Members of the ESRC STEPS Centre based at the Institute of Development Studies and University of Sussex have been included in the 2020 Highly Cited Researchers List, compiled by Clarivate Analytics.
The list includes STEPS Centre co-director Professor Ian Scoones of the Institute of Development Studies, and Professor Adrian Smith of the Science Policy Research Unit (SPRU). Per Olsson of the Stockholm Resilience Centre, part of the STEPS global consortium, is also recognised on the list.
The list recognises researchers whose work has generated significant interest amongst peers through publication of multiple, highly cited papers in the last decade. Their papers have appeared in publications that rank in the top 1% by citations for a publication field and year.
Adrian Smith, Professor of Technology and Society in the Science Policy Research Unit, said: “This is important acknowledgement of the impact our research has had but it also reflects the outcome of teamwork and ideas developed over years. In our case, we became part of an international effort that opened up new research into long-term social challenges including sustainability, social justice, and democratising innovation, and that have only become more important over time. Our research has been twenty years in the making; providing points of departure for researchers globally to engage with and develop further, just as we do, in an ever-changing world. It’s great that my department values and supports such long-term, collaborative, and internationally networked research.”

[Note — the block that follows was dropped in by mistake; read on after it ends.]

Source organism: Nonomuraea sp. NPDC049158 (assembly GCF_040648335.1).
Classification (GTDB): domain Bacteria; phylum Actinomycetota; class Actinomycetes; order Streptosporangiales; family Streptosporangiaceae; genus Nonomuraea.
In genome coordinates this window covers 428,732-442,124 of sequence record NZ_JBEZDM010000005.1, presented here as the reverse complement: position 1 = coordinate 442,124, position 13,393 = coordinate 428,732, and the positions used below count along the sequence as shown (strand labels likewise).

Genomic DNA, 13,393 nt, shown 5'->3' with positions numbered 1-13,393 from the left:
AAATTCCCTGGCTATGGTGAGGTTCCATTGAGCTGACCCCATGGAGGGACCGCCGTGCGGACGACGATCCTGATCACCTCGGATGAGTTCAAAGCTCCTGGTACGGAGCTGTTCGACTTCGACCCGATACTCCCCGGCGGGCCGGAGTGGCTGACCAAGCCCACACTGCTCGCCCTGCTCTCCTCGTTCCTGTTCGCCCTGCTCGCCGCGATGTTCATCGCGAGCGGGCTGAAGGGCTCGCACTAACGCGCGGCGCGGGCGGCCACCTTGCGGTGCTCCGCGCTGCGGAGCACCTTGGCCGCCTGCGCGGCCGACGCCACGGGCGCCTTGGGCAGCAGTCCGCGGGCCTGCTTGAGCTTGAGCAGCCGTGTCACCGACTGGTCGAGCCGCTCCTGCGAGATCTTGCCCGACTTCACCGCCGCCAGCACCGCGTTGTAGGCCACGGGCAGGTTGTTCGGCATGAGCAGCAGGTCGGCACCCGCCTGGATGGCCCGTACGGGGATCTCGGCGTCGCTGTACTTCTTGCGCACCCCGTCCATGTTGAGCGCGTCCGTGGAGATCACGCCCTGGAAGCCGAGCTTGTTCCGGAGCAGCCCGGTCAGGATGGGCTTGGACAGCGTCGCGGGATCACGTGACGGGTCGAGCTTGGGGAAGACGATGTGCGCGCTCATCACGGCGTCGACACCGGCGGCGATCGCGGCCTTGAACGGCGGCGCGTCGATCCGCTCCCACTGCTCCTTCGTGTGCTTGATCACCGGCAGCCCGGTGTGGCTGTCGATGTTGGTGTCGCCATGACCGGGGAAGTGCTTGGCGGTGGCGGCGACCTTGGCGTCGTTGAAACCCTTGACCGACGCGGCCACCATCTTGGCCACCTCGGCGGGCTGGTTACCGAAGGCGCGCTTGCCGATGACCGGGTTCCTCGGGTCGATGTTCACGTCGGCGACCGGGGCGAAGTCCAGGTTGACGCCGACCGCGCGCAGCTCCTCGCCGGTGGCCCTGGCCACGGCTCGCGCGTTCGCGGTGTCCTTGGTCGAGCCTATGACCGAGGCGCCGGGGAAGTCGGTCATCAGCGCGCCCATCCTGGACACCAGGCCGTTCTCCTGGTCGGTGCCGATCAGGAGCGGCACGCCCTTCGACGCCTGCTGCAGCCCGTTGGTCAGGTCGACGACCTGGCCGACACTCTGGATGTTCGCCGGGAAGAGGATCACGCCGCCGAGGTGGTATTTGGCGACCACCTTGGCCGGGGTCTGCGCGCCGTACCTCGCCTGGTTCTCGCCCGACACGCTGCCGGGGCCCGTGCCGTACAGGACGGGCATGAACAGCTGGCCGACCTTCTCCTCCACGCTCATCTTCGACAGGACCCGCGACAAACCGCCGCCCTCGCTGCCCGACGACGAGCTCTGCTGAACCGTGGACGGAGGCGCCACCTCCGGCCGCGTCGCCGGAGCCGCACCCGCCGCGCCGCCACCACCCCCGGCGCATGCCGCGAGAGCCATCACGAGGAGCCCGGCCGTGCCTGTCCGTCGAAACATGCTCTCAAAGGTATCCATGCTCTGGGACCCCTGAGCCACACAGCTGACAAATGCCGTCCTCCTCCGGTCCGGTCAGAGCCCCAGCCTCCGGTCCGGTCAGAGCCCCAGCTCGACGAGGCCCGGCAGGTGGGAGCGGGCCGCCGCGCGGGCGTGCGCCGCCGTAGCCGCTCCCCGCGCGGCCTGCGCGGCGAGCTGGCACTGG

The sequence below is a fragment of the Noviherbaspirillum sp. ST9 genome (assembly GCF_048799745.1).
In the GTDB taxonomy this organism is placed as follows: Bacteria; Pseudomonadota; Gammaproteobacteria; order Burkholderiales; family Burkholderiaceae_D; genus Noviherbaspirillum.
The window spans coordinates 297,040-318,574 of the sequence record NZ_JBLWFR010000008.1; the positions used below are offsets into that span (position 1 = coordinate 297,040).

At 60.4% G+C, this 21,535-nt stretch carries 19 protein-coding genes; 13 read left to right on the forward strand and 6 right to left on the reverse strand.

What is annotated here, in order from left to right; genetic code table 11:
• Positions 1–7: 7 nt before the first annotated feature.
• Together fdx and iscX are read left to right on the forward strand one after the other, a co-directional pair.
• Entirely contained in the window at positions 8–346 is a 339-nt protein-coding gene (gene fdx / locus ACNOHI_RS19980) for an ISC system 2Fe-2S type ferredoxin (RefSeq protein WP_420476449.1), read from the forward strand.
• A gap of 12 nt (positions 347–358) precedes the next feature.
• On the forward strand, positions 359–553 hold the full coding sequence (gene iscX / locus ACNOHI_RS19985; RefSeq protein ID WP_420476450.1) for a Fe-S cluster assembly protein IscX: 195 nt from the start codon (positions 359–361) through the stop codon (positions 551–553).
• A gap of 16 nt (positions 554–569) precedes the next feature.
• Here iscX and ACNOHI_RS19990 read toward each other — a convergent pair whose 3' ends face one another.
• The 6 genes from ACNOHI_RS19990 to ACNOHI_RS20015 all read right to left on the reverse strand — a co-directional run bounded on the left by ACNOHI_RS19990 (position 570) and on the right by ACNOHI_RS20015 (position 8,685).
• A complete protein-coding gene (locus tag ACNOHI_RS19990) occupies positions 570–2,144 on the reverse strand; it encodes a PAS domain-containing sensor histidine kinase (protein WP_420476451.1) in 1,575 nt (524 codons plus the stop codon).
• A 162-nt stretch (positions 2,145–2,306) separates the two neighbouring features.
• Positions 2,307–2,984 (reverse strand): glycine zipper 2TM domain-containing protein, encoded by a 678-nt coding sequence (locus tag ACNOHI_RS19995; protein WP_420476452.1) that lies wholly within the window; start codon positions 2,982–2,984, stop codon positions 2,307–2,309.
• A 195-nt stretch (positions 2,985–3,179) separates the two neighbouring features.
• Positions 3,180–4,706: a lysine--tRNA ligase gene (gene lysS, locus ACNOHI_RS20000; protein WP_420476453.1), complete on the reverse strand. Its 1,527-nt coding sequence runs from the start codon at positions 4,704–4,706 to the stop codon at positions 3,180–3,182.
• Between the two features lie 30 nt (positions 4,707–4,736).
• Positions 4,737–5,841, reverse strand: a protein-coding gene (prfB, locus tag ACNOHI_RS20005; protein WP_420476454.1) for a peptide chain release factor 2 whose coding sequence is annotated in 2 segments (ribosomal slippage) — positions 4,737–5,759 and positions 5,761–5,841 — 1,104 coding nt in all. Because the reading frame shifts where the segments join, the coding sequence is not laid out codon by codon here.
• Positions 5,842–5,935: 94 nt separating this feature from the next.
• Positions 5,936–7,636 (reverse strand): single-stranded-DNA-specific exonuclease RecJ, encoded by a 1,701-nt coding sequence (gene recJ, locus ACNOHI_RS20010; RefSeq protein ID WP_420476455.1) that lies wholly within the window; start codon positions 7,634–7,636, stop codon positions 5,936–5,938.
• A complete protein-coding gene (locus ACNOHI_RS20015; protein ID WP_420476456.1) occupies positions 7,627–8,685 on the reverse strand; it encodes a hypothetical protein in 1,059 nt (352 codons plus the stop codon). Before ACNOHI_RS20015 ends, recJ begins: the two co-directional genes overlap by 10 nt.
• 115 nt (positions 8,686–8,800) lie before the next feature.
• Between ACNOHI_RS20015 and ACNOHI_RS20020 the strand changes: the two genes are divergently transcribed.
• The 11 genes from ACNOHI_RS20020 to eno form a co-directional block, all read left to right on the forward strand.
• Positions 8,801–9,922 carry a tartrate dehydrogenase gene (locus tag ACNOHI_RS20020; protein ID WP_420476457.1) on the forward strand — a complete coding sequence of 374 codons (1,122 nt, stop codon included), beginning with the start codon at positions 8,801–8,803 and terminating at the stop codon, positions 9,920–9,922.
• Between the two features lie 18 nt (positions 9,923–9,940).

Ian Scoones, Professorial Fellow at the Institute of Development Studies and co-director of the ESRC STEPS Centre, said: “This recognition reflects lots of collaborative work over the past decade, including with colleagues in Zimbabwe and at the ESRC STEPS Centre at Sussex. It is acknowledgement of the wide interest globally in themes of land, agrarian change and environmental sustainability that we all work on.”
The ESRC STEPS Centre is a research centre on sustainability co-hosted by IDS and SPRU, which aims to open up political questions related to sustainability through transdisciplinary research, training, theoretical work, and policy engagement.
Since 2006, the Centre has highlighted the role of power relations, alternatives, values and diverse forms of knowledge in addressing complex challenges including climate change, food systems, urbanisation and technology. From its origins in Sussex, it now works as part of a global consortium with hubs in Africa, China, Europe, Latin America, North America and South Asia. It is funded by the UK’s Economic and Social Research Council (ESRC).